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Fast Comment NorwayCore inflation far below Norges Bank’s estimates

  1. CPI-ATE at 1.2 percent, vs. Norges Bank 1.6 percent
  2. We still believe Norges Bank will hike its policy rate in September...
  3. ...but the isolated effect of softer inflation is for a lowering of the rate path
CPI-ATE at 1.2 percent, vs. Norges Bank's 1.6 percent
Core inflation, as expressed by the CPI-ATE, has again fallen significantly below Norges Bank’s estimates. The CPI-ATE fell to 1.2 percent in May, down from 1.3 percent in April. Norges Bank had anticipated 1.6 percent. To be fair, market expectations were for a rise in the y-o-y rate in May; consensus was for 1.4 percent, whereas we had anticipated 1.5 percent. Thus the general expectation was for a slight reduction of Norges Bank’s forecasting error. Instead, the CPI-ATE fell even further below. Digging a bit into the details, prices for air fares contributed, in isolation, to a rise in the y-o-y rate. The direction was as expected, but the effect was much more muted than what we had foreseen. Furthermore, prices for food were almost unchanged in May. Given the solid increase 12 months ago, the annual rate for food prices fell sharply in May; this was the key component giving a lower reading for the CPI-ATE total. To cut a long story short, the CPI-ATE continues to sit uncomfortably below Norges Bank’s estimates. This is not an unusual pattern to see. Since September 2016, the CPI-ATE has averaged around 0.3 p.p. below Norges Bank’s short-term estimates. Needless to say, this has been the case also this time. Whereas we still believe Norges Bank will hike its policy rate in September, on the back of a strengthening economy, the isolated effect of the weak CPI-ATE is for a lowering of the policy rate path.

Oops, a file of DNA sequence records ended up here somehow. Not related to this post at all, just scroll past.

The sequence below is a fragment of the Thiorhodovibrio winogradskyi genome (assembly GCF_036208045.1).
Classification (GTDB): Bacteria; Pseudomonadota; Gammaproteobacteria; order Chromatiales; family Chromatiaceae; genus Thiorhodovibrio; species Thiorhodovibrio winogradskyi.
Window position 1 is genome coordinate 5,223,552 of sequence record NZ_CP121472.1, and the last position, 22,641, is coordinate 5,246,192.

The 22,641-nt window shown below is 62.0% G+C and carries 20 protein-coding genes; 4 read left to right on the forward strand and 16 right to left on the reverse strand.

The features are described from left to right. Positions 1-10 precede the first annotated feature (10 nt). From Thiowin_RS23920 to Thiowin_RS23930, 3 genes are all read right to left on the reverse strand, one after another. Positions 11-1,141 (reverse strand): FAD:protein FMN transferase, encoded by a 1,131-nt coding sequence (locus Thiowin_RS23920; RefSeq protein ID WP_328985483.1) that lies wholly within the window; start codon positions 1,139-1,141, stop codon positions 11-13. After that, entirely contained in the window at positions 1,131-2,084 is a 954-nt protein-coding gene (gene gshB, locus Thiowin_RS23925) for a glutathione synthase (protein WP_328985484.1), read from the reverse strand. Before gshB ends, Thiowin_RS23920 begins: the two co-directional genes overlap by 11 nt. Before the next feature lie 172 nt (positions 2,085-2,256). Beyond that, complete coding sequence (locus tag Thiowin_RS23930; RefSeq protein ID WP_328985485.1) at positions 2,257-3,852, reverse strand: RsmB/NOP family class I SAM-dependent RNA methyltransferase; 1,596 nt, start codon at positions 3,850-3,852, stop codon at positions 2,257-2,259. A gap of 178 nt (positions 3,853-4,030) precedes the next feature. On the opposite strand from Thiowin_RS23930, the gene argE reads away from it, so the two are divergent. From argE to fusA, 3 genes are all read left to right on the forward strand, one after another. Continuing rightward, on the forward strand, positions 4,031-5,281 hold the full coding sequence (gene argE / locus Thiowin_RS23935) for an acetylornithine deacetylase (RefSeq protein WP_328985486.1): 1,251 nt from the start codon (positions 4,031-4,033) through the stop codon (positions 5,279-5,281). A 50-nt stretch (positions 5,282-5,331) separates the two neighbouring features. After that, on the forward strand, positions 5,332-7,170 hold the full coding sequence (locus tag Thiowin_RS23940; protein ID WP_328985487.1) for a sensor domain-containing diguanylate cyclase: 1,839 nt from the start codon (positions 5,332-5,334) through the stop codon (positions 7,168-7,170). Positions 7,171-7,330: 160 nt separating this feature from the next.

Marius Gonsholt Hov

Senior Economist


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